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Mark Zuckerberg Q&A: Dislike Button, Ferguson, Graph Search, News Feed Study Controversy

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Facebook co-founder and CEO Mark Zuckerberg held his second public question-and-answer session Thursday at the company’s headquarters in Menlo Park, Calif., and topics that came up included whether or not Facebook will add a dislike button; the social network’s role in discussions about issues such as the deaths of Michael Brown in Ferguson, Mo., and Eric Garner in Staten Island, N.Y.; whether Graph Search will launch in other languages; and the controversial News Feed study by social scientists from Facebook, Cornell University and the University of California-San Francisco.

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Facebook Marketing

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Facebook Promises Revamped Research Policies

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Facebook chief technology officer Mike Schroepfer issued the social network’s strongest response to date to the controversy over a 2012 study in which the News Feeds of 689,003 randomly selected Facebook users were manipulated in terms of positive or negative stories to gauge their emotional effects, promising in a Newsroom post that changes would be made to the way Facebook conducts research, including clearer guidelines, review teams, training, and a portal for all of the company’s research.

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Did Facebook’s Controversial 2012 News Feed Study Run Afoul of Maryland Law?

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The controversial 2012 study conducted by social scientists from Facebook, Cornell University and the University of California-San Francisco — in which the News Feeds of 689,003 randomly selected Facebook users were manipulated in terms of positive or negative stories to gauge their emotional effects — caused some issues for Facebook in Washington, D.C., and across its user base, and the study may actually have been illegal, at least in Maryland.

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Facebook’s Controversial News Feed Emotions Study Draws Washington’s Attention

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A study Facebook conducted in 2012, along with Cornell University and the University of California-San Francisco, in which the researchers randomly selected 689,003 Facebook users and tinkered with the number of positive or negative stories that appeared in their News Feeds, has drawn quite a lot of attention over the past couple of weeks, most of it negative, and now the government is getting involved.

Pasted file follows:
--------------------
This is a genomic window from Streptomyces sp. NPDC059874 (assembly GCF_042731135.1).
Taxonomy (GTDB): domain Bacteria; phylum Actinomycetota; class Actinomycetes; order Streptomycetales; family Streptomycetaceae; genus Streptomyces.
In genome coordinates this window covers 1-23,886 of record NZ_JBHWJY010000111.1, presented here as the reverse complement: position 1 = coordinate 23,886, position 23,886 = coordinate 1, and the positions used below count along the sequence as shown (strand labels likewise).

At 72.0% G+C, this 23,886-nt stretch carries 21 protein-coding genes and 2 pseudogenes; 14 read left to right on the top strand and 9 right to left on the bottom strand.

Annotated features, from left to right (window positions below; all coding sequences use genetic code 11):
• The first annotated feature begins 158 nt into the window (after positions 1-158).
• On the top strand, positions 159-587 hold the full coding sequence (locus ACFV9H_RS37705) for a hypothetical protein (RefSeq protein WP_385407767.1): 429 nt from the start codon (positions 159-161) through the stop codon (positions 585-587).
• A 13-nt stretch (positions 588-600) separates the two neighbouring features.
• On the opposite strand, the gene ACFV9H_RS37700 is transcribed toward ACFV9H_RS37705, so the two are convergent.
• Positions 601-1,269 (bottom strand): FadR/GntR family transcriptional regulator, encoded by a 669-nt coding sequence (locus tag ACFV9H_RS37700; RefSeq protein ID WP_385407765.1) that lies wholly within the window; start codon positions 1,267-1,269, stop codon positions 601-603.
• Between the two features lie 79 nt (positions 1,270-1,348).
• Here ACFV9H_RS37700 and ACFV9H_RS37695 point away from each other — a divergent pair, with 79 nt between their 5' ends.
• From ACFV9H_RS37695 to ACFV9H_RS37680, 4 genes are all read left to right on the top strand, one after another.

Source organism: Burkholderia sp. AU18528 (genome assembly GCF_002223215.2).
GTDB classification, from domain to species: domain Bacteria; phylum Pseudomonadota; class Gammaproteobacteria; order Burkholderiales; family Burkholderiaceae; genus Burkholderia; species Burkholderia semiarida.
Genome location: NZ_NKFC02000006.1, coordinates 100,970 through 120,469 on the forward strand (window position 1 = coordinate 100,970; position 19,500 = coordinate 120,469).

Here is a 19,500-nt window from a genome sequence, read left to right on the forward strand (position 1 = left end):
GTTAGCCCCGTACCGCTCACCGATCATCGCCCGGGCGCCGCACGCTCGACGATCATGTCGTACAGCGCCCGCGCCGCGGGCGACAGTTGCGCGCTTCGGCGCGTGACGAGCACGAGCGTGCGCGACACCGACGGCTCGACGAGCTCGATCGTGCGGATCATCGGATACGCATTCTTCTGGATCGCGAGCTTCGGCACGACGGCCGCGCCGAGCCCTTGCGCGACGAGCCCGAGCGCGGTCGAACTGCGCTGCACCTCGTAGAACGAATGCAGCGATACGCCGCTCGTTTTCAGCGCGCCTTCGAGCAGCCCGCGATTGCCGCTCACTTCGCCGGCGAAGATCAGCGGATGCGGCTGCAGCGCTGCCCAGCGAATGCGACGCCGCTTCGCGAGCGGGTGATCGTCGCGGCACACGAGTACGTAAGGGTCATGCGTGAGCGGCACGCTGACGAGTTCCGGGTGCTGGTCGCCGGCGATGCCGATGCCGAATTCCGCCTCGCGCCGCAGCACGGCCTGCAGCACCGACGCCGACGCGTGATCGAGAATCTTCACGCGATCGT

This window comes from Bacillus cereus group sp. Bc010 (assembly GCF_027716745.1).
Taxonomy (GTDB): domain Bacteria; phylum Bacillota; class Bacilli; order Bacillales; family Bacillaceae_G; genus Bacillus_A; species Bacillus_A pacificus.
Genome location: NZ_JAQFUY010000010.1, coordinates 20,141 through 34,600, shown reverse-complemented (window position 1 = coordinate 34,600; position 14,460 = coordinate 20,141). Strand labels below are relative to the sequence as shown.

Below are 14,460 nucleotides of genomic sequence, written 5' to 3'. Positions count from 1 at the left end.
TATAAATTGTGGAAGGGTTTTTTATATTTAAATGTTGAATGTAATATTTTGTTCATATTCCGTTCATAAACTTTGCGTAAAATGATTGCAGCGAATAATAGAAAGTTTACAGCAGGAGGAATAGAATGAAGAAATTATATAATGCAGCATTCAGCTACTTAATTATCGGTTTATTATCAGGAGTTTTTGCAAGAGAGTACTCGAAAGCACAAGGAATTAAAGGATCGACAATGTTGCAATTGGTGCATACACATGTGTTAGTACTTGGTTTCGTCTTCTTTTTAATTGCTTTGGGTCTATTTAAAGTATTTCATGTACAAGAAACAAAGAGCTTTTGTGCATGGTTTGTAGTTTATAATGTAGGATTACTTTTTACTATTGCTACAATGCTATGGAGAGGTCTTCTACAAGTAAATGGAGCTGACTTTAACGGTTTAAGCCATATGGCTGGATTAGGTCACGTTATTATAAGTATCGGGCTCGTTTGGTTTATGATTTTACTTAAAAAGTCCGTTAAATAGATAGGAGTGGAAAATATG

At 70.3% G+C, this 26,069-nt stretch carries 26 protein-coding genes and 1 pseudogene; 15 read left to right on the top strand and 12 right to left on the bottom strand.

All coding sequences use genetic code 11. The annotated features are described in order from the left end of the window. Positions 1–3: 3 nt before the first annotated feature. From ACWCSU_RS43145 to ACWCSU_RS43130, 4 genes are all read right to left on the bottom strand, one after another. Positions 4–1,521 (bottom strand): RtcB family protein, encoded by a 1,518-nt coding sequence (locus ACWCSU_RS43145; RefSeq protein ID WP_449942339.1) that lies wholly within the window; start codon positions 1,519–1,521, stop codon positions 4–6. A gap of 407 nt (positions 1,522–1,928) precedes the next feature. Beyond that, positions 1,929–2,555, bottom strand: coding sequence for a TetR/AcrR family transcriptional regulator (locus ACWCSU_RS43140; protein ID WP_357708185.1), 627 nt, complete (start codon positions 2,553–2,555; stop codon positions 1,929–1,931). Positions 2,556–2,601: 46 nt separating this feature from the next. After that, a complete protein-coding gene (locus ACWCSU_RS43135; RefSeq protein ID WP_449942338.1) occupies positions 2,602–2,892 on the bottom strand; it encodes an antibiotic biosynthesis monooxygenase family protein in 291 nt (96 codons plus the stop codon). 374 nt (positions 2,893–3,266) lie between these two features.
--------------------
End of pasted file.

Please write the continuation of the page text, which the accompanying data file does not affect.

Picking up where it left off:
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Facebook Head Of Global Policy Management Monika Bickert On Study: ‘That’s Innovation’

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Facebook executives continued to respond to the controversy over the recent study by social scientists from the social network, Cornell University, and the University of California-San Francisco, in which the researchers randomly selected 689,003 Facebook users and tinkered with the number of positive or negative stories that appeared in their News Feeds to gauge the results of those users’ moods. But the latest to chime in, Head of Global Policy Management Monika Bickert, was not as apologetic as Data Scientist Adam Kramer, one of the study’s co-authors, or Chief Operating Officer Sheryl Sandberg.

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Sheryl Sandberg On Controversial Facebook News Feed Study: ‘Poorly Communicated’

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Facebook Chief Operating Officer Sheryl Sandberg weighed in on the controversy over a study by social scientists from the social network, Cornell University, and the University of California-San Francisco, in which the researchers randomly selected 689,003 Facebook users and tinkered with the number of positive or negative stories that appeared in their News Feeds to gauge the results of those users’ moods.

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Facebook Responds To Flak Over Study That Tinkered With Users’ News Feeds

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Facebook has caught a lot of flak for a recent study by social scientists from the social network, Cornell University, and the University of California-San Francisco, in which the researchers randomly selected 689,003 Facebook users and tinkered with the number of positive or negative stories that appeared in their News Feeds to gauge the results of those users’ moods.

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